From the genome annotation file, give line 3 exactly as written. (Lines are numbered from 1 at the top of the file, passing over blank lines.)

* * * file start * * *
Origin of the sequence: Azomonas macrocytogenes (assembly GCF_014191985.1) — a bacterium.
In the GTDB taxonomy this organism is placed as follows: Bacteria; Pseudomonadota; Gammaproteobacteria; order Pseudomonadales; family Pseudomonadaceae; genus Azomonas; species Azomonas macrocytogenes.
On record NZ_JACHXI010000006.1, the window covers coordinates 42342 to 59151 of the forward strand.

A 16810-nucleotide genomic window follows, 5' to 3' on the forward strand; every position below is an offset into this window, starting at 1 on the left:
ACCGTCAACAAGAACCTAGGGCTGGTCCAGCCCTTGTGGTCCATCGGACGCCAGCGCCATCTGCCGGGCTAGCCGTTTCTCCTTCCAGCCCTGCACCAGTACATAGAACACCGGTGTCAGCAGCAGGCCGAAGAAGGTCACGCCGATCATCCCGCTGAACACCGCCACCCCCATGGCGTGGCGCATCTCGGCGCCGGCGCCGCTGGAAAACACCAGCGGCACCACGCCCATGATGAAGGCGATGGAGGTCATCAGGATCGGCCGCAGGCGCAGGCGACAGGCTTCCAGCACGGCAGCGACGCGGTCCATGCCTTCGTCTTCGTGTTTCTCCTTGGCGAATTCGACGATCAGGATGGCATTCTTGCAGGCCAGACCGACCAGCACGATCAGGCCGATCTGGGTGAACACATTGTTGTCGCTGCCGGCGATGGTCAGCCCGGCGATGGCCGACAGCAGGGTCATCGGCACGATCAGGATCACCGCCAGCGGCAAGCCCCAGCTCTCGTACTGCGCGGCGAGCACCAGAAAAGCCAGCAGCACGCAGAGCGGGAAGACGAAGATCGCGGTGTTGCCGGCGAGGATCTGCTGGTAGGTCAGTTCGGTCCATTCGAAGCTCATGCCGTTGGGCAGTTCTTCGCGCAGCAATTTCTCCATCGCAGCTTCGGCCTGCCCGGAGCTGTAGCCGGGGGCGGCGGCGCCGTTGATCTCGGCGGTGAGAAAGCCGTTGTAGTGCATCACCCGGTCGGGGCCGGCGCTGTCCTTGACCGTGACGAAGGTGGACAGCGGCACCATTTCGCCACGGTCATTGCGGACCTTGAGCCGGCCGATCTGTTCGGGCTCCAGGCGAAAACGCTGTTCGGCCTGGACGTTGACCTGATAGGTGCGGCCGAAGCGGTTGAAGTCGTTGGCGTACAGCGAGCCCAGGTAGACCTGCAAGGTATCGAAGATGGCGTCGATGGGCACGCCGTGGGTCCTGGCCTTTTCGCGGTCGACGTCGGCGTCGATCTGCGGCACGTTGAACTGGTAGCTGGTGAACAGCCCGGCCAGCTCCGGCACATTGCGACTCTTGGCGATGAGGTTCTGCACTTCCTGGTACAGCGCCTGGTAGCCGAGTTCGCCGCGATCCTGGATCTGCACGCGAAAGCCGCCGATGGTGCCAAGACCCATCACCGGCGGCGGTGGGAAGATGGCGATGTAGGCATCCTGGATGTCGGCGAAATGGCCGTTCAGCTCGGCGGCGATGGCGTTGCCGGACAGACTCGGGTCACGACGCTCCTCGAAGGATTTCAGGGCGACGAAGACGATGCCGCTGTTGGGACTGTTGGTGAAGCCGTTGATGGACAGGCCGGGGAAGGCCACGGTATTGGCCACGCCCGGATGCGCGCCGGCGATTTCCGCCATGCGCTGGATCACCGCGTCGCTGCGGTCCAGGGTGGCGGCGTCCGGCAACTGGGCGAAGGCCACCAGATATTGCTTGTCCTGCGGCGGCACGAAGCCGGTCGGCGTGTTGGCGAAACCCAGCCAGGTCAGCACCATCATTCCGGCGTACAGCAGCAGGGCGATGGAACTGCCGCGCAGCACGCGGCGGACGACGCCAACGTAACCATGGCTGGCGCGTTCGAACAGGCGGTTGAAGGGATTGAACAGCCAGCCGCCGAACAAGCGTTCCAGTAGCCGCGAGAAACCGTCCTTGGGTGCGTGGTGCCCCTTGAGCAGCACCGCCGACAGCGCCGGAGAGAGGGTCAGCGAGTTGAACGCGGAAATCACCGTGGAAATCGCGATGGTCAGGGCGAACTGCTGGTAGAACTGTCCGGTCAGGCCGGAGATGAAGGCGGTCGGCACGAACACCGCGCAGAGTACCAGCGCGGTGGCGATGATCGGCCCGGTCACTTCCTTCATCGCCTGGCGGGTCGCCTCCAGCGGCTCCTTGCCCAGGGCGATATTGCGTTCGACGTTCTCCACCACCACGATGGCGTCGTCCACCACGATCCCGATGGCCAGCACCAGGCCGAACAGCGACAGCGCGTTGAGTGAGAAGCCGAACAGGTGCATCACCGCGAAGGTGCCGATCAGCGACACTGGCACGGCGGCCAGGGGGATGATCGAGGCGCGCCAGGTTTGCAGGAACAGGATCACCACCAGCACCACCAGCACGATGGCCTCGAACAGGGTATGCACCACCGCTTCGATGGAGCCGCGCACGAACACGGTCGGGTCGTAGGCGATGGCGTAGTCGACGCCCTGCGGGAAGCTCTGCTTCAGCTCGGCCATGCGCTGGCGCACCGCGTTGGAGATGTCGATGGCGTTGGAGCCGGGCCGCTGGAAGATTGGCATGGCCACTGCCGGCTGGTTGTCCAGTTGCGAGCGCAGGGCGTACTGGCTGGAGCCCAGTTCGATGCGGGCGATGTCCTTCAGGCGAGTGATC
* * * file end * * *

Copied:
On record NZ_JACHXI010000006.1, the window covers coordinates 42342 to 59151 of the forward strand.